Last week we kicked off our mini blog series addressing some Google Universal App campaign (UAC) FAQs. The first topic of discussion–different bid types. As you probably know by now, Google’s newest ad offering gives marketers an all-in-one solution to advertise their applications across the Google network. They differ from other channels in that most of the optimization is done by the Google algorithm. There are, however, several levers to tweak in optimizing your Google UAC.
This blog post will explore the basics of setting bid amount and budget, expanding on last week’s post on the different types of Google UAC bid types.
Setting Your Bid
As we explored in our previous post, you can optimize your campaign targeting to focus on getting app installs or finding valuable users based on actions you care about, like in-app conversions. Once you’ve determined which route is best for your business goals, it’s time to set the bid amount.
How to Set Your App Install Bid
When optimizing for app installs, AdWords will optimize your bids and targeting to help you get the greatest number of new users for your app. The bid you set should be the average amount you'd like to spend each time someone installs your app. As an advanced option in the new UAC experience, you can also target 'users likely to install and perform a specific action,' although you will still be bidding against cost per install (CPI).
🐼 Pointer: In determining the appropriate app install bid, look to your existing AdWords campaigns as well as other paid acquisition channels, and start at the higher range as you’ll see your average CPI or CPA come in significantly below your target.
How to Set Your In-app Event Bid
When optimizing for in-app actions, AdWords will focus on people who are most likely to complete the specific in-app events you've set up and selected for this campaign. Set the target CPA (cost per action) to be the average amount you'd like to spend each time someone performs the selected in-app action in your app.
🐼 Pointer: Try to align your CPA target as closely as possible to what the actual monetary value is.
Setting Your Budget
Regardless of what bid type you’re using, how you set your daily budget is critical, as it determines how your ads will pace. Google recommends setting your daily budget at least 50 times greater than your bid. It should, however, be realistic for your business, and bigger isn’t always better. We’ll talk about that in the troubleshooting section of this post.
In the budget section of Google UAC, advertisers are also given two delivery method options–standard and accelerated delivery.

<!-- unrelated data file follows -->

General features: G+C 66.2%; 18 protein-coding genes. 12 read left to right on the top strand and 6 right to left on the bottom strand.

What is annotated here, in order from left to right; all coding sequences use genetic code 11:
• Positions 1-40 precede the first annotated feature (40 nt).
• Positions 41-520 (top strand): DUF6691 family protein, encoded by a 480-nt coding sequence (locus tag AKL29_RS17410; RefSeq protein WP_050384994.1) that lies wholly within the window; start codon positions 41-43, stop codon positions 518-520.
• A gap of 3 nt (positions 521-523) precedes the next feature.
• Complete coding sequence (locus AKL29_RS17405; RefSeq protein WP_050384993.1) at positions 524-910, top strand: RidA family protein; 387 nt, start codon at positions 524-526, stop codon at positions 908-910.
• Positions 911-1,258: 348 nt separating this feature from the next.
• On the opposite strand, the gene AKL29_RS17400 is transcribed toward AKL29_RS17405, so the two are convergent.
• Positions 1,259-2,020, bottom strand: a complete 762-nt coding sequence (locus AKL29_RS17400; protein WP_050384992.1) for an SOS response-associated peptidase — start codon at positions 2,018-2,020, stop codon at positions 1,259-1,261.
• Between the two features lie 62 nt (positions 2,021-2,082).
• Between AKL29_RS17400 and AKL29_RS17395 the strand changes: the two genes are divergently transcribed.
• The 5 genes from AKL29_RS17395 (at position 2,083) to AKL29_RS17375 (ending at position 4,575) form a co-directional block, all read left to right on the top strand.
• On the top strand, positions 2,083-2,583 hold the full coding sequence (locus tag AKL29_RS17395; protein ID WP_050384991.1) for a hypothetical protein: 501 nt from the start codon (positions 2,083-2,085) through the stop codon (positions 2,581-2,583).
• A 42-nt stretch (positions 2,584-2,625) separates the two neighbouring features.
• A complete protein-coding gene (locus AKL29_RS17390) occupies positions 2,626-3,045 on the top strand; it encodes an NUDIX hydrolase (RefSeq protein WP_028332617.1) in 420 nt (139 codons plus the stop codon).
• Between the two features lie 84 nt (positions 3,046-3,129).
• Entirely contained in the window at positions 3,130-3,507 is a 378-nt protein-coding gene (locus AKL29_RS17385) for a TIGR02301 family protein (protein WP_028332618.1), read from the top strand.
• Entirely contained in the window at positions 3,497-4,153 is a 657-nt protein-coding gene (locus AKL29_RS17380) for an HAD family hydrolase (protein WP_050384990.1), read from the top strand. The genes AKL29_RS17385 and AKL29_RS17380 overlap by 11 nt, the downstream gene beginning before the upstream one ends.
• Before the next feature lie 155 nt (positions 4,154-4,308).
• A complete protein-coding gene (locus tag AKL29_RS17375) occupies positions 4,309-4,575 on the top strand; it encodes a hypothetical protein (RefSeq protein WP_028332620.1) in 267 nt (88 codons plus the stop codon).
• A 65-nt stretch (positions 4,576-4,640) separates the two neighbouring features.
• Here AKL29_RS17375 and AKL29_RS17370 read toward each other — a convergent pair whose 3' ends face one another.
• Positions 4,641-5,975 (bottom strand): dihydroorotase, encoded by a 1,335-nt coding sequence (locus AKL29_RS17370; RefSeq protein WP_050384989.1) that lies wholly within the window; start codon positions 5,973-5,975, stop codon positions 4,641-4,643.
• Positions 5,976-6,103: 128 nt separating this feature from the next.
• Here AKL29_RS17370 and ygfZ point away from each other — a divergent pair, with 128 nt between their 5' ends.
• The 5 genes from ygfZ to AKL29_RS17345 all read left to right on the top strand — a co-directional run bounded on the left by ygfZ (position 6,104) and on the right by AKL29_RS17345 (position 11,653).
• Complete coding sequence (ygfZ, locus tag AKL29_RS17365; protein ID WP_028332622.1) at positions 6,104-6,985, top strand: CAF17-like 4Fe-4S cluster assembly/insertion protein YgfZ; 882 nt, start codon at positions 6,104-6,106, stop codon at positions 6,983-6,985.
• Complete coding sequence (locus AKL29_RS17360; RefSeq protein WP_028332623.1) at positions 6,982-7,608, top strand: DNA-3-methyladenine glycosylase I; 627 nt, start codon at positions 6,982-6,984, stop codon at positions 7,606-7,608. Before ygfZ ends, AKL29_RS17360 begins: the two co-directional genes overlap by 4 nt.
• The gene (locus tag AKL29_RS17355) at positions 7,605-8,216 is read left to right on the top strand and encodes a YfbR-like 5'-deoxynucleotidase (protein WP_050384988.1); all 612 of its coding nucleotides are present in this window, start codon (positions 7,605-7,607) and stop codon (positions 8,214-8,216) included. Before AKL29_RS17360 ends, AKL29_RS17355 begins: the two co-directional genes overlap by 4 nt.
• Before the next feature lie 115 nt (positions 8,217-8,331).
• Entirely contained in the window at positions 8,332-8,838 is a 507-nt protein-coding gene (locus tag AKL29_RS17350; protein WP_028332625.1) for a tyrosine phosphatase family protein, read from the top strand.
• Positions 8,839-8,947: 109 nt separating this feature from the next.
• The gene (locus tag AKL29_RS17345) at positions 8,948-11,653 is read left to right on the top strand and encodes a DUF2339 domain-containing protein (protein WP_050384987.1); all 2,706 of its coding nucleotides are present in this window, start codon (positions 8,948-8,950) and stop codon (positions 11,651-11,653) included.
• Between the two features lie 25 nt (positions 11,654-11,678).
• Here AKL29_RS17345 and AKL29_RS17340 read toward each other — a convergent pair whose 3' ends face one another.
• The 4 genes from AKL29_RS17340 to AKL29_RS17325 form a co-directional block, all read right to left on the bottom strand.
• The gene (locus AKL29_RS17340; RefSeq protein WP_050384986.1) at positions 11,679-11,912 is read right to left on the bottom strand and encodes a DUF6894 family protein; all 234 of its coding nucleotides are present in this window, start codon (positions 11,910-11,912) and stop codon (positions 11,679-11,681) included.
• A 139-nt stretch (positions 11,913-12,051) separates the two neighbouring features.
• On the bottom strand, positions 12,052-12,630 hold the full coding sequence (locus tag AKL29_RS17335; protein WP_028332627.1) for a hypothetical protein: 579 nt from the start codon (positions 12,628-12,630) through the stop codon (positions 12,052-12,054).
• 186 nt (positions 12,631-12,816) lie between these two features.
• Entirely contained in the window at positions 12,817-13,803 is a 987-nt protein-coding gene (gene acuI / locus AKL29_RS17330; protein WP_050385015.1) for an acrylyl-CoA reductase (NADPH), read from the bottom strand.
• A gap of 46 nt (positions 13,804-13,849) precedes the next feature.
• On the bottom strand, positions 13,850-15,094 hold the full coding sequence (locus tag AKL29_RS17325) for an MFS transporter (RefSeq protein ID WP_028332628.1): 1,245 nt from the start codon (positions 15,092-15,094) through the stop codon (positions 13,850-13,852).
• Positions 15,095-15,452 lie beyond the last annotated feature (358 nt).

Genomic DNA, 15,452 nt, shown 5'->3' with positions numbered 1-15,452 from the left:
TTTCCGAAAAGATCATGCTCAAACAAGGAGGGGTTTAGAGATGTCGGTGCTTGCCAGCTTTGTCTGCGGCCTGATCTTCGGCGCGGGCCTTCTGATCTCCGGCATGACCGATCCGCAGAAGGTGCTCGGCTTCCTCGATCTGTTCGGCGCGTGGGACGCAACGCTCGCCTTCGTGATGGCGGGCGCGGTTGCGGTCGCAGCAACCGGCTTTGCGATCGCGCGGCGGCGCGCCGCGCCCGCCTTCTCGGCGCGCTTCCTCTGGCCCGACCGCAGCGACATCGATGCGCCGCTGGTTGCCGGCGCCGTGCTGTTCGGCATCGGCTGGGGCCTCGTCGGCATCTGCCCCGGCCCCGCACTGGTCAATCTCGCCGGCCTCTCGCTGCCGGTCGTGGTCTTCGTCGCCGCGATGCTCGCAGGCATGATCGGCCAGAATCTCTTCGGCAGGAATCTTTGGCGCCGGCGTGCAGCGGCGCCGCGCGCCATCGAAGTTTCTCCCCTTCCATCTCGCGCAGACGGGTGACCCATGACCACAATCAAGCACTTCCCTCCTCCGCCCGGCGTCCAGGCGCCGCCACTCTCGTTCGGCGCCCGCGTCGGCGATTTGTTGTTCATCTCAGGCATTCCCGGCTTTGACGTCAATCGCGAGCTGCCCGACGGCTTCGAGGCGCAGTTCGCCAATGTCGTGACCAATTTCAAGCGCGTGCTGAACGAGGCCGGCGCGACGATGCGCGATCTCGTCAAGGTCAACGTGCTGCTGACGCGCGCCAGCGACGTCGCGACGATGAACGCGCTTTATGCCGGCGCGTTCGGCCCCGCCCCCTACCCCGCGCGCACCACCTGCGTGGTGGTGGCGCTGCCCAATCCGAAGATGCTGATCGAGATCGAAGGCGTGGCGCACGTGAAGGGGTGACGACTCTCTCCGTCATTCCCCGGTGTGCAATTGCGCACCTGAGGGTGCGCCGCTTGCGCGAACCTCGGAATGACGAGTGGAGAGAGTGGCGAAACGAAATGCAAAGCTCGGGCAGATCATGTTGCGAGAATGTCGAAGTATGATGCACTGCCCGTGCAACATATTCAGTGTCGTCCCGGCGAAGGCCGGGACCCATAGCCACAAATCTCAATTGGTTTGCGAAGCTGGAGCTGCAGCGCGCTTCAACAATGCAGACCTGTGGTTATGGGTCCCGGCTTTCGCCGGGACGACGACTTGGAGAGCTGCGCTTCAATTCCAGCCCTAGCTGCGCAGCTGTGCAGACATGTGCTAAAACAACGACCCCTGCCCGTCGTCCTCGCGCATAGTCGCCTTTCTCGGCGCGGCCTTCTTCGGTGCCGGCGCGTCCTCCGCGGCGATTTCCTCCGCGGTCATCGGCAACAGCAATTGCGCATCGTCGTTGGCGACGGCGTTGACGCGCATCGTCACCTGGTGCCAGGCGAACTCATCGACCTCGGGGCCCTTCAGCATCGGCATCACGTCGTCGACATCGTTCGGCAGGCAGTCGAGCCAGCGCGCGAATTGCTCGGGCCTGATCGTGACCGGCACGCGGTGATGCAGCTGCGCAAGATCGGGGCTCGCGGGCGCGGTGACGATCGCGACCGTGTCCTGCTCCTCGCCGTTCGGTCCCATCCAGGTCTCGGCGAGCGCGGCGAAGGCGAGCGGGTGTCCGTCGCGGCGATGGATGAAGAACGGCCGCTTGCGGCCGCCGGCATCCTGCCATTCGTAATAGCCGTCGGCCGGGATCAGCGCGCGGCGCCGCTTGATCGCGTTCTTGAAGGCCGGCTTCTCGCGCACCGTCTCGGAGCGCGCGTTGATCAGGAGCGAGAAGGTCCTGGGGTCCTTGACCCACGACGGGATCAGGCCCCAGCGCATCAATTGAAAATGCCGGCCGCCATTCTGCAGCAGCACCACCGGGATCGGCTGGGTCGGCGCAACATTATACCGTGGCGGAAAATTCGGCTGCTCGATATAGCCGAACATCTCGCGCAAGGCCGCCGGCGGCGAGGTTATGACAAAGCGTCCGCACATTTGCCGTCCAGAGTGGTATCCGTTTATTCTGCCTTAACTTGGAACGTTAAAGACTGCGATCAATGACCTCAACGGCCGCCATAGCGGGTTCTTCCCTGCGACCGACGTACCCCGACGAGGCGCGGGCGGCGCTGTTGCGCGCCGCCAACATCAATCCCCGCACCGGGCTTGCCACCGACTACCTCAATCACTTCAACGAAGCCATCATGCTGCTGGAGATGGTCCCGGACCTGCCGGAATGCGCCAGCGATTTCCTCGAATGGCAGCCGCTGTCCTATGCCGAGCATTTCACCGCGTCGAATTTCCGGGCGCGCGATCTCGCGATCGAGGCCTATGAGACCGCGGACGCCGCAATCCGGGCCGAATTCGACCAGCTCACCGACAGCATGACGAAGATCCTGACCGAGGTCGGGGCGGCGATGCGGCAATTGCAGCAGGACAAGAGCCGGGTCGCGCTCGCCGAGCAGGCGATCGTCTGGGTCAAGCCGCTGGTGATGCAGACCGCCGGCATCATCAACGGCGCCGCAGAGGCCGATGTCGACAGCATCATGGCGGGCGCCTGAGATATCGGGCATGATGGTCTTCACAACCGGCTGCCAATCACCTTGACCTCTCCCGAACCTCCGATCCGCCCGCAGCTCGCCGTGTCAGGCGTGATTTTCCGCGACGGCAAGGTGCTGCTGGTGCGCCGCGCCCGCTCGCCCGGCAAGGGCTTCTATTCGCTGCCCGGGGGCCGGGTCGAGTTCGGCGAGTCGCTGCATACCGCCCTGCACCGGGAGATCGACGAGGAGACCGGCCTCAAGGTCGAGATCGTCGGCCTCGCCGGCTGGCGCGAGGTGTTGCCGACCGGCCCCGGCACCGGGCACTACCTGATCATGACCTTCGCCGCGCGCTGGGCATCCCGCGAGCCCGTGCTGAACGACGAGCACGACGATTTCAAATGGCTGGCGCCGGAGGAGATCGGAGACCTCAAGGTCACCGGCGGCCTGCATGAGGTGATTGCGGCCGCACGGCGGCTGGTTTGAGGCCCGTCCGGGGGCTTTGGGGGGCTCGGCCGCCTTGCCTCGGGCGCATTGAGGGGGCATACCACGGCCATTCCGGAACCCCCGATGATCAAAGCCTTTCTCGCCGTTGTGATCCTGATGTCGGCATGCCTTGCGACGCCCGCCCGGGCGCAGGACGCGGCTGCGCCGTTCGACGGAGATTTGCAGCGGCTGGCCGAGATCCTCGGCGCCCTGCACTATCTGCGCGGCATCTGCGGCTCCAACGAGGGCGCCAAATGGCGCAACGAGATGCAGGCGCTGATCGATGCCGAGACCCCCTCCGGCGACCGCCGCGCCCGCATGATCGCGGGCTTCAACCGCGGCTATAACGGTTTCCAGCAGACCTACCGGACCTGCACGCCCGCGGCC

🐼 Pointer: 99% of the time we recommend not using accelerated delivery.
Also keep in mind that because traffic fluctuates from day to day, Google may allow your campaign to spend up to 20% more in one day than your daily budget specifies. However, Google attempts to make sure it evens out over a billing cycle, not charging more than 30.4 times your daily budget. If you do go over, your account will automatically be credited at the end of the billing cycle.
Adjusting and Troubleshooting
Google UAC’s simplicity is both a pro and a con. When your campaigns aren’t performing as expected, it’s hard to determine why, and the only way is to troubleshoot. While we always recommend giving your campaigns time to adjust to updates–at least two weeks–there are ways to adjust your budget if you’re spending too much or too little.
What to do if you're hitting your budget cap
As we mentioned, Google recommends 50x tCPI and to stay budget uncapped. Most obviously, if you’re hitting your cap, upping your budget should help. You can also lower your bid, change your bid type or tweak your location targeting.
🐼 Pointer: We recommend that you start by adjusting your bid down. If you’re still hitting your budget cap and have the resources to, start incrementally upping your budget by no more than 20% at a time.
What to do if you're not coming close to your budget cap
Although more uncommon, we have seen clients struggle to meet daily budget. If you’re falling short and having a hard time scaling on Google UAC, the obvious solution is to increase your bid, but there are other levers at your disposal.
🐼 Pointer: If you can, broaden your location targeting and pause additional campaigns that are running to avoid competing with yourself. If your campaigns don’t begin to pace over the next weeks, we recommend that you try lowering your max budget, as it can help re-calibrate the Google algorithm.
In addition to those tweaks, you should also be making the most of the creative asset space at your disposal. By utilizing all the different asset, the Google algorithm can perform at it's best. Watch out for next week's post for more on this topic.
Adjusting budget to encourage desired actions
Budgets can be adjusted across multiple campaigns within single accounts to steer the algorithm in specific directions. Google provides some great examples in this ‘Inside AdWords’ blog post.
Google UAC can certainly drive success for organizations, and we've been able to help our clients make the most of them. We worked with one of our clients, ChimpChange, to launch this channel and within weeks they saw tremendous app install volume, a decreased CPI, and improved in-app conversions.
Get the ChimpChange case study >
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